Nina Gualinga, co-founder of the Hakhu Project, shares the story and inspiration behind the organization dedicated to supporting indigenous communities in the Ecuadorian Amazon, following their collaboration with the Model Mafia.
Growing up in an indigenous community in the Ecuadorian Amazon, Nina Gualinga has been on the front line of the fight against extractivism and climate change faced by indigenous communities. “One of the biggest and most urgent problems problem we face in the Ecuadorian Amazon is the extraction of natural resources and the fossil fuel industry,” Nina explains. Seeing this threat and inspired to do something about it, Nina co-founded the Hakhu Project.
“The Hakhu Project was born as a way to support indigenous youths and women in our communities. We – five indigenous youths – wanted to build the power of our communities to defend our way of life and our home against threats such as oil, gas and road development. The idea is to have a for-profit, Hakhu Amazon Design, and a non-profit, Hakhu Amazon Foundation working hand in hand for change.”
Hakhu, which means ‘let’s go’ in Kichwa, raises money to support indigenous people and communities who are in resistance against oil exploitation and are fighting against climate change, donating 15% of the sale of each product in its collection of handmade jewellery and accessories to the Hakhu Amazon Foundation. “Through enabling community-based economic initiatives we think that we can generate positive social change,” says Nina. “Hakhu provides a unique opportunity to indigenous women in the Ecuadorian Amazon to utilise our cultural and artistic heritage in such a way as to protect our territories while providing them with a sustainable source of income.”
“Indigenous women are often the hardest hit by the arrival of extractive industries,” explains Nina. “In addition to losing their livelihoods – and their means of providing for their families – they are assaulted at high rates by the fossil fuel and company workers. However, indigenous people and women are far from powerless. They work on the frontlines – as equals to and leaders of their male counterparts – in the political, legal, moral, and physical defence of their land and way of life. Indigenous communities protect the Amazonian rainforest through their resistance and therefore it’s crucial to support and empower our communities, so that we can continue living and protecting our sacred land.”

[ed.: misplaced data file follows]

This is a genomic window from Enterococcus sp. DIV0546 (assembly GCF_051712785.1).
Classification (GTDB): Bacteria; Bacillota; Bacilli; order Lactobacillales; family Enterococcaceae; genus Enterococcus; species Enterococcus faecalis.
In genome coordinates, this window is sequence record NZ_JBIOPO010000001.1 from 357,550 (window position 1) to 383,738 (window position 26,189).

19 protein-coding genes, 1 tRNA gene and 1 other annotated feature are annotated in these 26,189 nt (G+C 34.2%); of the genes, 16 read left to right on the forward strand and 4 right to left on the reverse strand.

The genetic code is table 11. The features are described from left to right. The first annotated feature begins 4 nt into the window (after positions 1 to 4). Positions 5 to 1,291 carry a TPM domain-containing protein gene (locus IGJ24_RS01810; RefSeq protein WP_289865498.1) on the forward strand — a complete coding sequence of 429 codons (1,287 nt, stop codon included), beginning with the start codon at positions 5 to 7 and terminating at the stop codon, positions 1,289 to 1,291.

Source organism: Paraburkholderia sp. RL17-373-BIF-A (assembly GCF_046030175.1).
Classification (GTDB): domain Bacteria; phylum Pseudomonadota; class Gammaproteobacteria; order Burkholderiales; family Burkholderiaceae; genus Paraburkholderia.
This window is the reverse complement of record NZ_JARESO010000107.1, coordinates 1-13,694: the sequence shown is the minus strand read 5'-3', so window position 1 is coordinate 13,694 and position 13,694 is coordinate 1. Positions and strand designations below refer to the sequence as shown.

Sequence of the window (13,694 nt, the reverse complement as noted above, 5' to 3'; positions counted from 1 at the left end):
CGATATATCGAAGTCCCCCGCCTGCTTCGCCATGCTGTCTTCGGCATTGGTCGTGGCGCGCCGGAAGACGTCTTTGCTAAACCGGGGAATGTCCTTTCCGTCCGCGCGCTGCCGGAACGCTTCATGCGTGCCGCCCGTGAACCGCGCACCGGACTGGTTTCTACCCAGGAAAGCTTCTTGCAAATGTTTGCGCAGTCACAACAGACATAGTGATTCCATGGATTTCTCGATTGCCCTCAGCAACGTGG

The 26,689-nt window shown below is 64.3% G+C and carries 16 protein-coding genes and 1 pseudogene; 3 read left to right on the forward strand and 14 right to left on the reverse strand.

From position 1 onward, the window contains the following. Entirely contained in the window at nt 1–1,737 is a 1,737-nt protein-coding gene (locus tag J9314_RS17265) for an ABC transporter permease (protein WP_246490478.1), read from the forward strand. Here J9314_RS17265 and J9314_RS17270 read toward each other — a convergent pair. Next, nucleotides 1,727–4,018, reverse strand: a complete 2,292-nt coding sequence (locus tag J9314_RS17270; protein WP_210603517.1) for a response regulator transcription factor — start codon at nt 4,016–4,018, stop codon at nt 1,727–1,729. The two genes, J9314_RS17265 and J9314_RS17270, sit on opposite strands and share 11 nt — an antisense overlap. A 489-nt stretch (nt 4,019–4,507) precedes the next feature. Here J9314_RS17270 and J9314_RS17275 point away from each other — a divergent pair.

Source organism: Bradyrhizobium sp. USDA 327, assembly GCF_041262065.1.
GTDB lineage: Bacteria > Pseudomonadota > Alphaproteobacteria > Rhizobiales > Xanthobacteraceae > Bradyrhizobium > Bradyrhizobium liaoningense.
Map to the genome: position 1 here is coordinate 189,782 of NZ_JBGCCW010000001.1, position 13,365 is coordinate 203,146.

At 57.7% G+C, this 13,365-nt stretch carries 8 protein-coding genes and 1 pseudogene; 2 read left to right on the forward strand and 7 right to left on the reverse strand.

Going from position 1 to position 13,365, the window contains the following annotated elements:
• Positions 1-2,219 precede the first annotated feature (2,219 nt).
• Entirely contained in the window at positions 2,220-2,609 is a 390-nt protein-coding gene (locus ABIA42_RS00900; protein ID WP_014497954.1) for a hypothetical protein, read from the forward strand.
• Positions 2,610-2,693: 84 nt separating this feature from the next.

Cameron Russell wearing Hakhu Amazon Design. Credit: Nyra Lang
After a chance meeting with Cameron Russell (“It was a really beautiful coincidence”) at the Climate Summit in San Francisco in September, Hakhu and Model Mafia went on to collaborate on a photoshoot for the Model Mafia’s two year anniversary, photographed by Nyra Yang. “We got invited to an event with Culture Strike to join artists that were creating positive change and working for climate justice. There we met Cameron who heard our story and wanted to support in some way – and that’s how it all started!”
The beautiful pieces in the collection are all inspired by the nature of the rainforest, but also influenced by the contrast of life in the modern city. “We draw inspiration from nature itself and we work closely with the artisans to develop the designs. For this particular collection I have drawn my inspiration from the contrasts in my own life,” says Nina. “From two radically different worlds: life in the Amazon and life in the ‘modern city’. I believe there can be a balance; I believe there can be respect and appreciation of differences. That’s what I want to show with this collection. I’ve used the colours of the moon, of the sun, of water and fire, the light of day and the dark of night.
“I’ve tried to use beads as well as seeds from the forest, with traditional inspired patterns and colours. That’s what it’s about: to build a bridge between two worlds.”